Ashtanga Yoga literally means Eight-Limbed Yoga, as is defined by sage Patanjali in the Yoga Sutras.
These Eight Limbs, when integrated and practiced over time, become the pathway for all human awareness and spiritual progress.
Ahimsa – non-violence in words, thoughts and actions towards all beings, including oneself
Satya – living by truth in words and deeds, and being pleasant in truth-telling
Asteya – not stealing; this applies not only to wealth and property, but to ideas and knowledge as well
Brahmacharya – maintaining celibacy or practicing sexual responsibility/restraint
Aparigraha – rejecting greed and gluttony, observing non-attachment and non-possessiveness towards all animate and inanimate beings
Saucha – observing purity and cleanliness, in body, mind, thoughts and emotions
Santosha – living with contentment and self acceptance
Tapas – steady practice and discipline towards self purification, the burning away of all toxins and negative feelings.
Svadhyaya – the practice of spiritual self study and enquiry
Ishwarapranidhana – devotion and surrender to the divine
In the late 1920s, the eminent yoga and Sanskrit scholar T. Krishnamacharya discovered a copy of the Yoga Korunta in the Calcutta University Library. This ancient text, compiled by sage Vamana, consisted of about 100 stanzas written on palm leaves. But it had been virtually destroyed by ants. Krishnamacharya, together with his young disciple Krishna Pattabhi Jois, set about transcribing what remained of the priceless manuscript. This included a detailed explanation of asanas (postures) with their individual benefits, the order or sequences in which they were to be performed, and movements that indicated how to transition from one posture to the next.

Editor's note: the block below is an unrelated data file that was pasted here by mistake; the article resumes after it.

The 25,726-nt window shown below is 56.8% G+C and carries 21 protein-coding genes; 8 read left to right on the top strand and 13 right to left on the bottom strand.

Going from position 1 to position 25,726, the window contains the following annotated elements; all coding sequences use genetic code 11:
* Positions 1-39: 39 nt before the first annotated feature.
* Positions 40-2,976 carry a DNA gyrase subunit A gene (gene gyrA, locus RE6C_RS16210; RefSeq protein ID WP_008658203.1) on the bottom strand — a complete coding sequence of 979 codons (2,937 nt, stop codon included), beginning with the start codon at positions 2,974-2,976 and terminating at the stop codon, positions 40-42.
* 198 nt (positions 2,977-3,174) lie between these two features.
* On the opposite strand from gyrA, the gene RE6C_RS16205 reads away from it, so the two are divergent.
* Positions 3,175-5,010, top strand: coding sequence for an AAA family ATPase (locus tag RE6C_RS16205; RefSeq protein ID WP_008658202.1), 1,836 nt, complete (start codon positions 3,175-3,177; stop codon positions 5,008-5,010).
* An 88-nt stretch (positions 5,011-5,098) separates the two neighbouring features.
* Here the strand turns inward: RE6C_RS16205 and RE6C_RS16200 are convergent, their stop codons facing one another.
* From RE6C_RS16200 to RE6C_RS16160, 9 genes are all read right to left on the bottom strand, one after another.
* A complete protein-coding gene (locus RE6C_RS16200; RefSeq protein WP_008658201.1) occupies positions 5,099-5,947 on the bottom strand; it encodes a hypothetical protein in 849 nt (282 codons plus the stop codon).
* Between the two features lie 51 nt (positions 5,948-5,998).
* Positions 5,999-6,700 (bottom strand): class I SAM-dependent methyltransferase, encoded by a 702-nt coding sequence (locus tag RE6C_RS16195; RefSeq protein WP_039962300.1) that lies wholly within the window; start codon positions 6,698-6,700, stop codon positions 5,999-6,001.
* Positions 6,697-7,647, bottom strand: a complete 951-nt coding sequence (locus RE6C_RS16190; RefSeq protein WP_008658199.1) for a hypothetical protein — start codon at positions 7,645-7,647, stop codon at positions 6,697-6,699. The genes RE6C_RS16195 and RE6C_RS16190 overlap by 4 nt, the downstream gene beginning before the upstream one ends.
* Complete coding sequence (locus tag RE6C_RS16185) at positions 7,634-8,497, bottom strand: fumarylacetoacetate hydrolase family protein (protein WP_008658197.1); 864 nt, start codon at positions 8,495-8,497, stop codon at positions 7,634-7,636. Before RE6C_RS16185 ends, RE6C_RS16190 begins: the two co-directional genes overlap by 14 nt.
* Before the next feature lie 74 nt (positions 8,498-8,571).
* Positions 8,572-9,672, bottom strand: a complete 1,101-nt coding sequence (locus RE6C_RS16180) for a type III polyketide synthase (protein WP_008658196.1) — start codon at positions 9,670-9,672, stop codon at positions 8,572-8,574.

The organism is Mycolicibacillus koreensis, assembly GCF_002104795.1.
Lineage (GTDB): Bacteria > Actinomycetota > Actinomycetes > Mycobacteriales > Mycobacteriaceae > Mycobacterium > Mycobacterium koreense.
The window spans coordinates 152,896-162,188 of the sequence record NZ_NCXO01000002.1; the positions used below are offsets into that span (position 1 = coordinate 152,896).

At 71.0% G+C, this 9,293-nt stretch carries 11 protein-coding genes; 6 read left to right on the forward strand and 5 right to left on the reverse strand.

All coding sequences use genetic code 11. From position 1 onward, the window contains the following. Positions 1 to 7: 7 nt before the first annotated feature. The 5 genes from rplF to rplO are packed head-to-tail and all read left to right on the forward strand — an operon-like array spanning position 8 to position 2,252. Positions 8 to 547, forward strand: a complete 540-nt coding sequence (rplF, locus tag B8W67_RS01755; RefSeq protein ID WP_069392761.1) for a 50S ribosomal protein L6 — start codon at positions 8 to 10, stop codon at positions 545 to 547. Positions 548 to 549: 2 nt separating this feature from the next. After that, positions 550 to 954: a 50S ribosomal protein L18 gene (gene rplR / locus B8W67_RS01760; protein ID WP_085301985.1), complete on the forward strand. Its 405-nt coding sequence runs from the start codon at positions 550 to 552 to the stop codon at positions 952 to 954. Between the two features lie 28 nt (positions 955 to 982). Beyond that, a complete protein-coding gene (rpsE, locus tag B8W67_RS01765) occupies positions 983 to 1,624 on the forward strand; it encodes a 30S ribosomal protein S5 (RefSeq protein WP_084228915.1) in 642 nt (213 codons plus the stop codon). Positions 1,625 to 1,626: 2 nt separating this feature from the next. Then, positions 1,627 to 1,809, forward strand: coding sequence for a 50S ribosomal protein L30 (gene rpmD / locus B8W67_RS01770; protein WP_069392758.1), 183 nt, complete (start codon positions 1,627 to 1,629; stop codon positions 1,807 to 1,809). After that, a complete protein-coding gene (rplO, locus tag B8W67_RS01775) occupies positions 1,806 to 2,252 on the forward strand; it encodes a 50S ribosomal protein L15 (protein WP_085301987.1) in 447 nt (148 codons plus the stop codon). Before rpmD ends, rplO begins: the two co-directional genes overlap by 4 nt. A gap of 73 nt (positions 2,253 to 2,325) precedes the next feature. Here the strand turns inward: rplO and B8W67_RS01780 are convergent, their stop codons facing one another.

These are the vital components of the Ashtanga Yoga method as devised by K. Pattabhi Jois; as is traditionally taught at the KPJAYI in Mysore, south India and by authorized teachers around the world :
Vinyasa : The system that links the breath to the flowing movement between postures. For each movement, there is one breath taken. Practicing vinyasa ‘boils’, purifies and thins the blood. The heated blood then circulates freely around the joints, removing bodily pain. It also moves easily through the internal organs of the body, removing impurities and disease which are excreted through the sweat that the practice generates. The heat, or internal fire of vinyasa, is also known to increase human metabolism and lifespan.
Tristhana : The three points of attention or action – posture, breath and drishthi, or fixed point of gaze. When these elements are combined, purification takes place in the body, the nervous system and the mind. Yoga postures cleanse, strengthen and give flexibility to the body. Steady, regulated breathing purifies the nervous system. Focused application of drishthi, of which there are nine types in total, stabilizes the mind and all mental processes.
Bandhas : Two bandhas, or energy locks, are considered critical to the method : mulabandha (root lock) and uddiyanbandha (abdominal lock). These seal in and direct the flow of prana (vital energy) in the body, bringing about a feeling of lightness, strength and control.
The Six Poisons : In the Yoga Shastras, it is said that God dwells in the human spiritual heart in the form of light, but that this light is shadowed by six poisons : kama (desire), krodha (anger), moha (delusion), lobha (greed), matsarya (envy), and mada (sloth). When dedicated yoga practice is sustained over time, the heat generated from it burns away these poisons, and the pure light of ones inner nature shines forth.
Parampara and Traditional Learning : A Sanskrit word, parampara denotes the transmission of traditional knowledge from teacher to student. It is the basis of any lineage, where the guru (teacher) and shishya (disciple) are the links in a chain of instruction that has existed for thousands of years, and where knowledge is passed down through direct instruction as well as practical experience.
In ancient India, the guru-shishya relationship was one of sanctity and mutual commitment. The role of the teacher was to transfer knowledge in its purest form, with the noblest intention and purpose. The dharma, or duty, of the student was to respect and obey the guru, and to learn by diligence, effort and the surrender of personal ego.
*information source : www.sharathjois.com